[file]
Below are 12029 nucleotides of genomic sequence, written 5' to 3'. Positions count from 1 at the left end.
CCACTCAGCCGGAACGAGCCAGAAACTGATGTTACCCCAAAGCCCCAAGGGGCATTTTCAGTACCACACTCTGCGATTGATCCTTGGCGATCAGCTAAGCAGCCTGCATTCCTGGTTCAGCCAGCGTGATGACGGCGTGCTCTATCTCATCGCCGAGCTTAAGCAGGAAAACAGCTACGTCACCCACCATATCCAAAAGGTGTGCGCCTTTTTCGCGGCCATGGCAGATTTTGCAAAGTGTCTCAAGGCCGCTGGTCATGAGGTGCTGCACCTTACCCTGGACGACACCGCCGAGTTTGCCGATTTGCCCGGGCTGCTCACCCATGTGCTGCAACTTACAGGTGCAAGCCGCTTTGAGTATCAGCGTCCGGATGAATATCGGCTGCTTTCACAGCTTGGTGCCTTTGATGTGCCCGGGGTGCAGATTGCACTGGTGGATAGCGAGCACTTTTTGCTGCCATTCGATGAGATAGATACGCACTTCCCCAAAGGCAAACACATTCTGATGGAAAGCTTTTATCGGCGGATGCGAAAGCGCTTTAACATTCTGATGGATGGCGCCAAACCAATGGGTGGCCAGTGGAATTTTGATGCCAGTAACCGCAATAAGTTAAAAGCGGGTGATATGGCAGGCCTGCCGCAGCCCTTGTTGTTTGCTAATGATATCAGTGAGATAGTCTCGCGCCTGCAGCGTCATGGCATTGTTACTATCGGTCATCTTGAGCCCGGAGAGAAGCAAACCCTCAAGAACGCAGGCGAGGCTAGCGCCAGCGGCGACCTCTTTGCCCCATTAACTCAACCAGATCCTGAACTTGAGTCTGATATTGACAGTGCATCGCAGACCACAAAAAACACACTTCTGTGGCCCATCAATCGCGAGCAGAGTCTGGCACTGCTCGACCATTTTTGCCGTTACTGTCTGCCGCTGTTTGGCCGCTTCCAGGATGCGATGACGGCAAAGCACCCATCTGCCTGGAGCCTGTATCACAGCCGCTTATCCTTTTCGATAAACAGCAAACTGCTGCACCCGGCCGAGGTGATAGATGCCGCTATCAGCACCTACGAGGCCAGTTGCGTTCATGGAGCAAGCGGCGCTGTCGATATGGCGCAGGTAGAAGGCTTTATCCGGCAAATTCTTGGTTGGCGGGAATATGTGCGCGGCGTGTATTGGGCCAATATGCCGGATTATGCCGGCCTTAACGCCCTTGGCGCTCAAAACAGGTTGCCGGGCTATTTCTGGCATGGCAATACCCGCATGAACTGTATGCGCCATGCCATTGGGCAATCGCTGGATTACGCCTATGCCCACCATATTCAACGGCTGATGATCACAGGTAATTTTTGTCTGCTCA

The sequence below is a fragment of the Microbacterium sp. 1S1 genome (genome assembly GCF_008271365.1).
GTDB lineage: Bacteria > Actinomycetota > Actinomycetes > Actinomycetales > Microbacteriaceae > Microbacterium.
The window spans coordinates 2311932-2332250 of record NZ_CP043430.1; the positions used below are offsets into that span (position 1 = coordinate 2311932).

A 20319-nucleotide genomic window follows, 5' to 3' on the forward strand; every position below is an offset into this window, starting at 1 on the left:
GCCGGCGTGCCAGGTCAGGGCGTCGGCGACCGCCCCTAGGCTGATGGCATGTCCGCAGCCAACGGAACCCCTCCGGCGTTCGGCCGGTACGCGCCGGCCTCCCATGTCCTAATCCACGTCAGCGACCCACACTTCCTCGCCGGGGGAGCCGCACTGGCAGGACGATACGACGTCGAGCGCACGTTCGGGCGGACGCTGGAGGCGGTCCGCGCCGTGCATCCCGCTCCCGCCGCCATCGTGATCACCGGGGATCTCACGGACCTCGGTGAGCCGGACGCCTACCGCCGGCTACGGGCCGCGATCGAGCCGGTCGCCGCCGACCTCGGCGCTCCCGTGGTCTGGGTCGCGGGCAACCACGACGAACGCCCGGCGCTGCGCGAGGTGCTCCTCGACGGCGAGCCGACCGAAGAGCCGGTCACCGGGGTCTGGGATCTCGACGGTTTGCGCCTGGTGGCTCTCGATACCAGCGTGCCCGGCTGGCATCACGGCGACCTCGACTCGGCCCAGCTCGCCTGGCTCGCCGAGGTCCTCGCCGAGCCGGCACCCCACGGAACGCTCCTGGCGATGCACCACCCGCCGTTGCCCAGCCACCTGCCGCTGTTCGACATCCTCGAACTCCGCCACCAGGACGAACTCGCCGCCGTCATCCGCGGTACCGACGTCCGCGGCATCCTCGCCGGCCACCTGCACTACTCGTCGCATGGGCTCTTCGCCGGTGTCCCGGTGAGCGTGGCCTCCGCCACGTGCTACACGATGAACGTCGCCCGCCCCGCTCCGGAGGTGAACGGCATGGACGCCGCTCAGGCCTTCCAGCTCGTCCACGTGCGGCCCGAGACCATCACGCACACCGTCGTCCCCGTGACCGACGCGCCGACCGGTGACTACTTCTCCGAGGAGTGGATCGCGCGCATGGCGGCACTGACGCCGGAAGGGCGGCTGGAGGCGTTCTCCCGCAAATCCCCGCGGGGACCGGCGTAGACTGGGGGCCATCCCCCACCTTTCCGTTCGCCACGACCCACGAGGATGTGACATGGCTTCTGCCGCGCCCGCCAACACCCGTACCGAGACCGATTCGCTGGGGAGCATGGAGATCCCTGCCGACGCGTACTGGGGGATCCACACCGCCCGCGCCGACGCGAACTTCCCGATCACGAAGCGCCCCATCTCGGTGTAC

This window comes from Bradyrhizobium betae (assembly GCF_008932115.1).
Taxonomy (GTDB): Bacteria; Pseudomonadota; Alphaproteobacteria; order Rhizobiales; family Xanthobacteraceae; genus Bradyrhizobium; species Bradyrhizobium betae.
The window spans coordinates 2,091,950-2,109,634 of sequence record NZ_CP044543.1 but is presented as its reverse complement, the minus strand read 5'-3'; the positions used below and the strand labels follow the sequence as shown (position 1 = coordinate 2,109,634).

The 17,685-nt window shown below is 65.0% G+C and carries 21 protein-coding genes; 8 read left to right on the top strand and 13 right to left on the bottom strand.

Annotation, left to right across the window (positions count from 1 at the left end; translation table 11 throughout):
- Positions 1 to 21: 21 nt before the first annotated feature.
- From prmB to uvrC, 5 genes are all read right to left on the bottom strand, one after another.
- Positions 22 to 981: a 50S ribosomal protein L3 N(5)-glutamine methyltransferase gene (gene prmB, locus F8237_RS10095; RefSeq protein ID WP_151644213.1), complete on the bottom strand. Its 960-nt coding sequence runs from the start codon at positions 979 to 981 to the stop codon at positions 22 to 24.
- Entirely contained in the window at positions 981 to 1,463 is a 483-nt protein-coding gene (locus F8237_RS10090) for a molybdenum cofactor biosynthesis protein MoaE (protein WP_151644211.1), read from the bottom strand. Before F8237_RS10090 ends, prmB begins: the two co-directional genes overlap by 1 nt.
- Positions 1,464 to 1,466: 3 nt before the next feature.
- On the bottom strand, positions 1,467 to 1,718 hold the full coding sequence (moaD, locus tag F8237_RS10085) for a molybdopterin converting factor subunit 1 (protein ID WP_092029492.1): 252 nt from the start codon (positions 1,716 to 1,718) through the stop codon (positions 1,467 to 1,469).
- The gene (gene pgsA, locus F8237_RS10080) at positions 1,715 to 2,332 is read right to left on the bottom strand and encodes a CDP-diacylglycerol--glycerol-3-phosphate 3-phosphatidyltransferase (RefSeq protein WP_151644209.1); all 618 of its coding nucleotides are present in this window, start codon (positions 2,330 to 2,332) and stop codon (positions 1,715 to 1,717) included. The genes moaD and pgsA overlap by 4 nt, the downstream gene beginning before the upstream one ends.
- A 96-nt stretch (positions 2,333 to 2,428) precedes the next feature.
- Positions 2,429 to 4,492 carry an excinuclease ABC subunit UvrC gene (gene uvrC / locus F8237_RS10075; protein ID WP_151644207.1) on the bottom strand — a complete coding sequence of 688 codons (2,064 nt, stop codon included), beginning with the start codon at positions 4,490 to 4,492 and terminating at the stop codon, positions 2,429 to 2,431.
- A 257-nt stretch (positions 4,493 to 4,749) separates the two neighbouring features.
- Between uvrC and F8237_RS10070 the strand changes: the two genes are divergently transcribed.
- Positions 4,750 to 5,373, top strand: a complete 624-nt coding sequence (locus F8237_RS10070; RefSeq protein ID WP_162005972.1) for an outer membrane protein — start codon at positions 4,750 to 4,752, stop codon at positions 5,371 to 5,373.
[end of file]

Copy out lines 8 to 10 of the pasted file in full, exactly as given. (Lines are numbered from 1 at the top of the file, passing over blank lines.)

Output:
This window comes from Bradyrhizobium betae (assembly GCF_008932115.1).
Taxonomy (GTDB): Bacteria; Pseudomonadota; Alphaproteobacteria; order Rhizobiales; family Xanthobacteraceae; genus Bradyrhizobium; species Bradyrhizobium betae.
The window spans coordinates 2,091,950-2,109,634 of sequence record NZ_CP044543.1 but is presented as its reverse complement, the minus strand read 5'-3'; the positions used below and the strand labels follow the sequence as shown (position 1 = coordinate 2,109,634).